11th Annual Survey on Consumer Reaction to DTC Advertising of Rx Drugs: Majority View DTC Ads Useful

Many Search Online for Prescription Info (53%), Visit Pharm Co. Web Site (50%) According to the 11th annual national survey, “Consumer Reaction to DTC Advertising of Prescription Medicines,” doctors' endorsement of drugs in pharmaceutical ads has little impact on consumer perception of those drugs. Seventy-five percent of consumers say a doctor’s appearance in an ad does not make an advertised medicine seem more effective, and 72% say it doesn't make it seem safer. The survey, conducted by Prevention, Men’s Health and Women’s Health magazines, with technical assistance from the U.S. Food and Drug Administration’s Division of Drug Marketing, Advertising, and Communication (FDA- DDMAC), is one of the primary consumer studies informing the FDA’s stance on Direct-to-Consumer (DTC) issues. Mirroring overall trends in information seeking, the study found a significant increase in consumers using the web for medical queries:
  • More than half (53%) of all consumers go online to look for prescription drug information, vs. 41% in 2007, and 10% have clicked on a DTC banner ad, compared to 5% in 2006.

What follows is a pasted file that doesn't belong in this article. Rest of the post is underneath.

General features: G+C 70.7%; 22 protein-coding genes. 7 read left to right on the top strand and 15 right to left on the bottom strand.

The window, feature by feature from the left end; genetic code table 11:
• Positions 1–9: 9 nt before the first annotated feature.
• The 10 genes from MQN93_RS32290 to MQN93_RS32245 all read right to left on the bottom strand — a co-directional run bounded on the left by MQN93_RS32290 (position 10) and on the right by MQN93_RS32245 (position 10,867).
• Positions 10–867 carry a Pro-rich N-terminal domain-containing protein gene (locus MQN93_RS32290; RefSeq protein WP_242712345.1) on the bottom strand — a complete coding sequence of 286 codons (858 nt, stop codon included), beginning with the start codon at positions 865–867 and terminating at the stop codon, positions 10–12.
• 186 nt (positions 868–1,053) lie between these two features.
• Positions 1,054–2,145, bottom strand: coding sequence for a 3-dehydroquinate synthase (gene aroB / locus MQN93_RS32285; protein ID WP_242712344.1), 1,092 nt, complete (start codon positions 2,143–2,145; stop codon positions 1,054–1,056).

• Many have visited the Web site of a pharmaceutical company (50%) or advertised brand of medicine (40%).
"Consumers are firmly rooted in the era of online health management as more and more patients embrace tools and trackers such as Google, Yahoo and Revolution Health,” said Cary Silvers, Director of Consumer Insights at Rodale, who spearheaded this year’s survey. “Along with the doctor and pharmacist, the online component has become the third leg of the stool as consumers learn about drugs. The more consumers know, the more likely they are to take action.” Other key findings from the 11th annual survey on Consumer Reaction to DTC Advertising of Prescription Medicine:
  • Doctors' offices are valuable distributors of health information: 63% of consumers notice informational materials (posters, brochures, videos) featured there.
  • The majority of consumers say that magazine DTC ads are “somewhat/very useful” in conveying a drug’s benefits (75%) and risks (76%). Consumers feel similarly about TV DTC ads in conveying a drug’s benefits (69%) and risks (78%). Fifty-six percent say that ads are “done responsibly."
  • 58% of consumers are currently taking a prescription drug, compared to 47% ten years ago. Of those taking prescription medicines, 55% saw an advertisement for the medicine they were taking.
  • Over a 5-year average, among every one who saw a DTC ad, 73% of the consumers talked to their doctor about a medicine while 25% asked the doctor to prescribe it. Of those who just talked about the drug, 25% received the prescription for the advertised medicine. Of those who specifically asked, 77% received the prescription.
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